Please join us for this free, insightful community seminar presented by the HMRI Healthy Minds Research Program.
|When:||Monday 21st November|
|Time:||6pm - 7pm|
|Where:||Caves Theatre, Level 4, HMRI Building OR Online via stream link|
In September 2010, Alison Bryson experienced a mental health crisis.
She went from being a capable person in full-time employment, managing a team of Registrars of Births, Deaths and Marriages in the south-east of England, to someone who couldn’t manage simple everyday tasks and had to be cared for by her husband and family. She didn’t know if she would recover. If she did, she thought she would have to be looked after for the rest of her life.
In this HMRI community seminar, Alison will share her lived experience of recovering from this crisis. She'll tell her story of the people and experiences that helped her to lead an independent life again.
She will offer insights into the specialist integrated care she received from the National Health Service and its wider applicability, what she learned about anxiety and depression along the way, and the strategies she continues to use to keep herself well. Alison has also published a book detailing her experience called Knitting, Tatting and Nervous Breakdowns.
Members of the HMRI Healthy Minds Research Program – Dr Dara Sampson, Professor Brian Kelly and HMRI Institute Director Professor Frances Kay-Lambkin – will join Alison for a panel discussion about reducing the stigma around mental illness by listening to those with lived-experience and educating family, friends and mental health professionals.
In this seminar, you will hear from:
Alison Bryson | Mental health lived-experience presenter and author
In September 2010, Alison Bryson experienced a mental health crisis. She went from being a capable person in full-time employment, to someone who couldn’t manage simple everyday tasks and had to be cared for. She didn’t know if she would recover, and if she did, she thought she would have to be looked after for the rest of her life.
Alison joins us to generously share her own lived-experience of suffering and recovering from this crisis, and what she has learned about anxiety and depression; a journey that she has published in her book Knitting, Tatting and Nervous Breakdown.
Dr Dara Sampson | Deputy Director of HMRI Healthy Minds Research Program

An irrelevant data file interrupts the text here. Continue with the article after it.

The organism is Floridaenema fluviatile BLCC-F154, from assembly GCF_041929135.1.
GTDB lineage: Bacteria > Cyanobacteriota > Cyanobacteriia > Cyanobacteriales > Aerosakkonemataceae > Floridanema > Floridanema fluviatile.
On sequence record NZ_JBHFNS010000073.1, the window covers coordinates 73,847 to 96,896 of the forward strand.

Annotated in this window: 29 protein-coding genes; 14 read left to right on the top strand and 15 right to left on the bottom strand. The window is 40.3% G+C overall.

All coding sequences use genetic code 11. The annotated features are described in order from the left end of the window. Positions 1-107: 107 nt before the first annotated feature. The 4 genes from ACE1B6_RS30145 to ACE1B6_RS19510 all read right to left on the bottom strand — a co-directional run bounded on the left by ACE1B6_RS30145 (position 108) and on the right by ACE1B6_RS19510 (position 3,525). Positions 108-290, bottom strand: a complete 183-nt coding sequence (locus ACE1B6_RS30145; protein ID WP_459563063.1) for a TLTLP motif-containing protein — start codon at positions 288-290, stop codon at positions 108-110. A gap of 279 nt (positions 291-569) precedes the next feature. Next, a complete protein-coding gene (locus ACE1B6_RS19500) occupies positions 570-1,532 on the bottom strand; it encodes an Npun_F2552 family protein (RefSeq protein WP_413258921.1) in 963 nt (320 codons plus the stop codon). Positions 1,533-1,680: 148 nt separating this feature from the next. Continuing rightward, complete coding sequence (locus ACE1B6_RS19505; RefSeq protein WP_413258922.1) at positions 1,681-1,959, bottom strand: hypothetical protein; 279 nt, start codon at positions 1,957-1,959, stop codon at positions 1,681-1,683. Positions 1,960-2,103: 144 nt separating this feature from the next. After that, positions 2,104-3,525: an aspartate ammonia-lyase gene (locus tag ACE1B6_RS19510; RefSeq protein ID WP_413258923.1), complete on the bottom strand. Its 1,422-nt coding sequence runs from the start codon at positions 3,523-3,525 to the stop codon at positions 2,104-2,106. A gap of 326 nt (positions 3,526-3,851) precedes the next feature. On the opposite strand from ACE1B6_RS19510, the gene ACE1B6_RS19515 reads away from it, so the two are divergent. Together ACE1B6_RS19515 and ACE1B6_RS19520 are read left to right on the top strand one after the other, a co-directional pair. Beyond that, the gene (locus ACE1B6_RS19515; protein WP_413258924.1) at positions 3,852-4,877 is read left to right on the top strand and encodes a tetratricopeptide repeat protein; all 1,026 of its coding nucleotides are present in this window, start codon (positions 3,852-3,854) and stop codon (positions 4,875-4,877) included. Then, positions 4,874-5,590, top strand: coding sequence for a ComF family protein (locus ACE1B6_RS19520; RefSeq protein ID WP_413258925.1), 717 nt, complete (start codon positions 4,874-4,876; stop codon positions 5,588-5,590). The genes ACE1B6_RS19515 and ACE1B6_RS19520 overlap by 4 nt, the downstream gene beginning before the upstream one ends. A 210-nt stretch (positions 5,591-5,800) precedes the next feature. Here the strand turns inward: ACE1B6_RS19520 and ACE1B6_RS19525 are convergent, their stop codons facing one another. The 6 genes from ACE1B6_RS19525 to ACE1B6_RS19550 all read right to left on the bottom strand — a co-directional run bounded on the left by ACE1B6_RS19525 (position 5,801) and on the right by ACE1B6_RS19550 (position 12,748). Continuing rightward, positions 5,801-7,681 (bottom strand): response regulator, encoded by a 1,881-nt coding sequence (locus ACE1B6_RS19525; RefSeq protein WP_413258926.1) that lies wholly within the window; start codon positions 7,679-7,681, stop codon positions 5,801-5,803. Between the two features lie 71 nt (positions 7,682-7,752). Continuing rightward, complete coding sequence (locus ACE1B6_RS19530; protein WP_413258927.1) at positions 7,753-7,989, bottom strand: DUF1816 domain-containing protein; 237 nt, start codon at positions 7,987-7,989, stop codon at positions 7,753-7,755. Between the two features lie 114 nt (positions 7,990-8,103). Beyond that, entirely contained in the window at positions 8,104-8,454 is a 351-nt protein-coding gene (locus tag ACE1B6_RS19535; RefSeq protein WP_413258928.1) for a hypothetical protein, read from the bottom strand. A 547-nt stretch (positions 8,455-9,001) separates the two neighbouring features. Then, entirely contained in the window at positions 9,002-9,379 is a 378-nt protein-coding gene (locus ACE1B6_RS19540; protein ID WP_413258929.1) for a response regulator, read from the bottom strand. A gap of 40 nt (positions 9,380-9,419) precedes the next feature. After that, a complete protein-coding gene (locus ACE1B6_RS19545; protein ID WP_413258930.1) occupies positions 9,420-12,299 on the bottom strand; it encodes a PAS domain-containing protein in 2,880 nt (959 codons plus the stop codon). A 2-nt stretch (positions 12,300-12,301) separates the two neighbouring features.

Dara Sampson has worked extensively with people who are marginalised and socially excluded throughout her 30-year career as a social worker in direct practice, teaching and research.
At the University of Newcastle, Dara works within Professor Frances Kay-Lambkin‘s Innovation Technology Translation lab team researching co-occurring mental health and alcohol and/or other drug use with the aim of developing high quality, accessible ehealth interventions.
Dara is passionate about the importance of people’s stories, and how language can extend or challenge social constructions around mental health and stigma.
Professor Brian Kelly | Pro Vice Chancellor Research & Innovation
Professor Brian Kelly is a University of Newcastle research leader and psychiatrist whose goal is to find solutions to the challenges communities face, with the aim of improving the links between health care and mental health.
This is reflected through his work focusing on the mental health needs and experiences of people living rurally and remotely, and of people with serious physical illness. He is also passionate about reducing the stigma around mental health by listening to those with lived-experience of mental health, and the education and training of mental health professionals.
Professor Frances Kay-Lambkin | Institute Director & CEO of HMRI
Professor Kay-Lambkin is a registered psychologist and brings with her 25 years of experience as an HMRI researcher in mental health.
Her research program has been instrumental in demonstrating the transformative impact of digital technologies in bringing integrated treatments to the point of care for people with comorbidity.
Frances is passionate about working towards a future where everybody who has a worry about their health – or that of their family members or friends – has hope. Hope of a cure, hope that there is effective help available, and hope that they will be able to find that help when they need it most.